Senator DUNCAN-HUGHES - I thought the case was even stronger than that; certainly with an exemption of £250 no one can suggest that the taxation is being forced on to the shoulders of those who are unable to sustain it. A number of further concessions which have been made in recent years in connexion with our income tax legislation have been wholly to the advantage of the smaller man. It cannot be fairly claimed that under the present Australian system of levying taxes heavy burdens are imposed upon those not in a position to pay. But apart from the direct taxation, there is also indirect, taxation.' I direct the- attention of the Leader of the Opposition to the fact that indirect taxation, although it may come back eventually to one or two special sections of the community, is distributed over everybody. Every person pays it. The Labour party, more than any other party, except perhaps that led by Senator Leckie, advocates the continuation of very high tariffs, the indirect taxation of which affect everybody. The low-tariffists are not responsible for the volume of indirect taxation. I do not believe in high tariffs, although I am fully aware that, if I were to adopt the attitude which some members of the Labour party would accuse me of adopting, I should seize on high tariffs for the purpose of taking away from the taxpayer a large amount of his burden, and spreading it generally over the whole of the community. I do not believe that that is sound' finance, and for that reason I am opposed to it. The Leader of the Opposition has stated that surpluses are wrong in principle; but all Treasurers in good years are liable to have surpluses if they have budgeted prudently. Does the honorable senator suggest that any surplus which may happen to fall to a Treasurer at the end of a year is to be distributed regardless of the dictates of economy or anything else; that it should be regarded as a gift of the gods, and expended? Is it not the duty of the Government to act like any prudent man who, finding that he had obtained an unexpected windfall, employs it for the purpose of reducing his expenditure in the following year?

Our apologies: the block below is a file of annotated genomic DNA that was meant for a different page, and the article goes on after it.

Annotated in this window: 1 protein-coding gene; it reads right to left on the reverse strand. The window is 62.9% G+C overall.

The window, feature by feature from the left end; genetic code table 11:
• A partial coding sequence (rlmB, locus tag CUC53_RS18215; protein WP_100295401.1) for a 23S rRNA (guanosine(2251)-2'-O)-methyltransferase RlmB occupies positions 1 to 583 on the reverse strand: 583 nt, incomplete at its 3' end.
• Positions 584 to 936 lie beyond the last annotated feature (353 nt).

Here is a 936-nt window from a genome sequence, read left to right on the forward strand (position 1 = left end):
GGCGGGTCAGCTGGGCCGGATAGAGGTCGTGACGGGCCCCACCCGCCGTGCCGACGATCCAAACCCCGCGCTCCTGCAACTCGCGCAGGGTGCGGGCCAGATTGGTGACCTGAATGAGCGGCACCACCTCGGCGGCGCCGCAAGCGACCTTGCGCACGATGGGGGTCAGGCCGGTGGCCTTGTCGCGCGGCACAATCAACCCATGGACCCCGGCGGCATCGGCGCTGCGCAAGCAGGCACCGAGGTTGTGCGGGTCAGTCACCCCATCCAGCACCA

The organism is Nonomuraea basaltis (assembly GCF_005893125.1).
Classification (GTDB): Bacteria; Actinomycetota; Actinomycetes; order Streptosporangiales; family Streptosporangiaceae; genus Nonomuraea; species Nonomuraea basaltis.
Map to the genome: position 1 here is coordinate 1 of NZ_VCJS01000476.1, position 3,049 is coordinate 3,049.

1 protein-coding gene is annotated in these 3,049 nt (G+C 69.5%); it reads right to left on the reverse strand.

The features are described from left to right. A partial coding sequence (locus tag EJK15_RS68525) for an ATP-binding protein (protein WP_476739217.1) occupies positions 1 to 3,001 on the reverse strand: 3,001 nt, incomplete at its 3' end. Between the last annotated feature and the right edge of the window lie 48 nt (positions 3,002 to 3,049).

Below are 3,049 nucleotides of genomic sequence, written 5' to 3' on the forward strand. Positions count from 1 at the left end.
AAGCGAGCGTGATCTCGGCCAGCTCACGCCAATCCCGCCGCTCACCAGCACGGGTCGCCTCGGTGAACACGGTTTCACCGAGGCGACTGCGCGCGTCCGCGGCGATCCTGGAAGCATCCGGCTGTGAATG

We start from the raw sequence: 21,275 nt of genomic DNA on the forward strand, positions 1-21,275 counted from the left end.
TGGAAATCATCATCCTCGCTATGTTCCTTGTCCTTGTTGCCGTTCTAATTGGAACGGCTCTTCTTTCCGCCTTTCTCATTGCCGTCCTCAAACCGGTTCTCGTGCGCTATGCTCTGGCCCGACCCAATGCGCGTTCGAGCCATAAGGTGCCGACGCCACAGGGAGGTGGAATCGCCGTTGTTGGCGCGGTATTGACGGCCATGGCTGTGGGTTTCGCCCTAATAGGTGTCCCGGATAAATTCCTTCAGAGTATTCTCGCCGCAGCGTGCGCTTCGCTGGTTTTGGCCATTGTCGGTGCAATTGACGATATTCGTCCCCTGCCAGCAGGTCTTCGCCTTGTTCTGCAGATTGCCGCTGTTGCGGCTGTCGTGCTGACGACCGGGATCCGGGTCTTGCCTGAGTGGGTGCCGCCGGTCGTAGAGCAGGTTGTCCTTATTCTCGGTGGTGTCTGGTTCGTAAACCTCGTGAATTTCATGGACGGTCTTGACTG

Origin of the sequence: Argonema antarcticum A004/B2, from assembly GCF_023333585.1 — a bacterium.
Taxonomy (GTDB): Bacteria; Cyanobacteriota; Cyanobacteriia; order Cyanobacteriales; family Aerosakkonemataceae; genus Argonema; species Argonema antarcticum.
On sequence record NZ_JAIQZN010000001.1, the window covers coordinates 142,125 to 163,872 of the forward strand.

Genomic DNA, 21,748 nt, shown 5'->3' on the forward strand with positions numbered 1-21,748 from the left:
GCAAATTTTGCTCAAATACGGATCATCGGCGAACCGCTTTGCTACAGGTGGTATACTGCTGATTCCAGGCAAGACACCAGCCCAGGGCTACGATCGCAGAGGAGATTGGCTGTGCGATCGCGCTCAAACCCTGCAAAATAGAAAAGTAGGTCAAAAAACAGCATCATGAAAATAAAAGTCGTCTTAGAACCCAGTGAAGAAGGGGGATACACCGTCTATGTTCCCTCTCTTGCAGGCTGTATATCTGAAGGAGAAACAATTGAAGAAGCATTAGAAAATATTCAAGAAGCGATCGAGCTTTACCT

Senator Collings - No prudent man starves himself through a year in order to show a surplus at the end of that year. That is what governments do.